When you think about having a quick and convenient meal, an airline dish doesn’t usually spring to mind.
But surprisingly, a company that’s had to turn to selling to customers directly in the wake of the coronavirus pandemic sold almost 30,000 meals in three weeks.
Snapfresh had no choice but to pivot their business after experiencing a 90 per cent reduction in revenue because of the dramatic impact COVID-19 has had on the airline industry.
The Gold Coast-based company supplied to most of Australia’s airline market and did all of Qantas’s international and domestic work.
Because the company is owned by a sovereign entity, its employees were ineligible for JobKeeper.
The 4000-strong company was forced to let go of about 1000 staff, stood down a further 2500 and the remaining 500 have suffered shorter hours and reduced pay.
Snapfresh chief executive Hiranjan Aloysius said the company had to find a way to keep the business that had previously generated $800 million in revenue, afloat.
“The honest truth is … it was a factor of desperation and seizing an opportunity previously we thought wasn’t significant,” he said.
“We needed cash so this was the logical way to do it. It was almost like starting all over again.
“We didn’t really have a marketing budget because all non-essential costs were locked down.”
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Snapfresh has started selling direct to customers in the wake of the coronavirus pandemic.Source:Getty Images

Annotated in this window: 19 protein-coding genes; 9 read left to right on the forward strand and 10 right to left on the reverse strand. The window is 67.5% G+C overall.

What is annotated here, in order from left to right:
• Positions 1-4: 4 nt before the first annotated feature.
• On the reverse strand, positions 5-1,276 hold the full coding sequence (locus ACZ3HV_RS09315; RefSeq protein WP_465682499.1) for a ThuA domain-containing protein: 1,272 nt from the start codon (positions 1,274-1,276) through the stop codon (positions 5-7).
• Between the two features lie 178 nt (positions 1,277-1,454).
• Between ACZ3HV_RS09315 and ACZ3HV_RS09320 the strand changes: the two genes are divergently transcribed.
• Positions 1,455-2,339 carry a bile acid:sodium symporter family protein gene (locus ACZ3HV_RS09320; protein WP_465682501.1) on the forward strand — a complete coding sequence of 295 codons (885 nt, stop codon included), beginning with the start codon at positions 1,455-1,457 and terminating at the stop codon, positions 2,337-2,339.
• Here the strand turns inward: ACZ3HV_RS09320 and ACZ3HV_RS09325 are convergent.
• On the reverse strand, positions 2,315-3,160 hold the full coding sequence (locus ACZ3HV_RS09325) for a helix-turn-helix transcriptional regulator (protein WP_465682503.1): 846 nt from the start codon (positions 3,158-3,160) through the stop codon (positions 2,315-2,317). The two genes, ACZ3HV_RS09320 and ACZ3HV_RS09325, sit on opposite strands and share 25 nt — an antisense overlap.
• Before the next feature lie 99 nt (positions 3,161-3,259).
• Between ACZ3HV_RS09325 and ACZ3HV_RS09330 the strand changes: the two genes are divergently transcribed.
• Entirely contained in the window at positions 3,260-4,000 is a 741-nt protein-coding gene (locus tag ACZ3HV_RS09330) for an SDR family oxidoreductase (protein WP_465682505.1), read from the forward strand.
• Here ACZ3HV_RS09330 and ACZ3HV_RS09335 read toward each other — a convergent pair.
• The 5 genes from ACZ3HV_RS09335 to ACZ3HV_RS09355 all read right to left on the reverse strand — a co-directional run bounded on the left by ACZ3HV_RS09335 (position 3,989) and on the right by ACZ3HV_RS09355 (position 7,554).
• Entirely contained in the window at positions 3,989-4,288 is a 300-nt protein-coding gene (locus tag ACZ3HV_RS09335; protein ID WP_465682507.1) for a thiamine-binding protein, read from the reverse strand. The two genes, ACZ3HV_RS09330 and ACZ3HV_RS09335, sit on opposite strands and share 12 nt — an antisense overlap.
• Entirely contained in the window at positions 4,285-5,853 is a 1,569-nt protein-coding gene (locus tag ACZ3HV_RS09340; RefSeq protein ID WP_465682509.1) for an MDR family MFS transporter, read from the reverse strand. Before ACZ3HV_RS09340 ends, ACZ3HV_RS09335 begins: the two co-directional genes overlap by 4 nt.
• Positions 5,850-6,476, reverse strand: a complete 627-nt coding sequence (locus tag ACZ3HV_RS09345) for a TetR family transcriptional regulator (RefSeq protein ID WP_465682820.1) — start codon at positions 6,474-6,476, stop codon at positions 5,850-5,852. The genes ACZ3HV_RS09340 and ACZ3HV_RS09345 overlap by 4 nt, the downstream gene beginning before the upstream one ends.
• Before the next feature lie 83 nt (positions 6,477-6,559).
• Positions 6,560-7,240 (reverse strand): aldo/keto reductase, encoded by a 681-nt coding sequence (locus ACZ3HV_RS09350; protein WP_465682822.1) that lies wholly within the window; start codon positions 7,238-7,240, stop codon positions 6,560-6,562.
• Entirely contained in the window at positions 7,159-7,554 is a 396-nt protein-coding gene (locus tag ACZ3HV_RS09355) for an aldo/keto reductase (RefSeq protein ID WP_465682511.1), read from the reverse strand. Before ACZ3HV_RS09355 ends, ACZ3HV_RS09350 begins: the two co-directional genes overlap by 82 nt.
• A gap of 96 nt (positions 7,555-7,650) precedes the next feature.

Mr Aloysius said because delivery was expensive and they were only selling their meals for $4, management had to help pack meals and deliver them initially.
“It’s had very good take up,” he said.
“We started with what we had. We thought, look, people are doing it pretty though, lets do it at cost level.
“Gradually it’s building up momentum.”
Mr Aloysius said he believed people were interested in the meals because they missed travelling and wanted a cheaper price point but still at good quality.
“People were a bit nostalgic they couldn’t travel,” he said.
“They come in the little containers you’re used to if you’re travelling regularly or going on holidays.
“People have mixed views on airline food. Some people say it’s cheap and nasty and other people really love it.
“The idea is for us is not to break any stigma but show there’s a great value meal that can compete with convenience and the higher priced meals you get in supermarkets. It’s really good quality for the price point.”
Mr Aloysius said because the meals had been mostly designed for airlines they were working on a new range.
“They’re designed by highly skilled chefs so they’re not the kind of meal you’d expect for four bucks,” he said.
“It’s just about getting the word out there because it’s not a known brand.”
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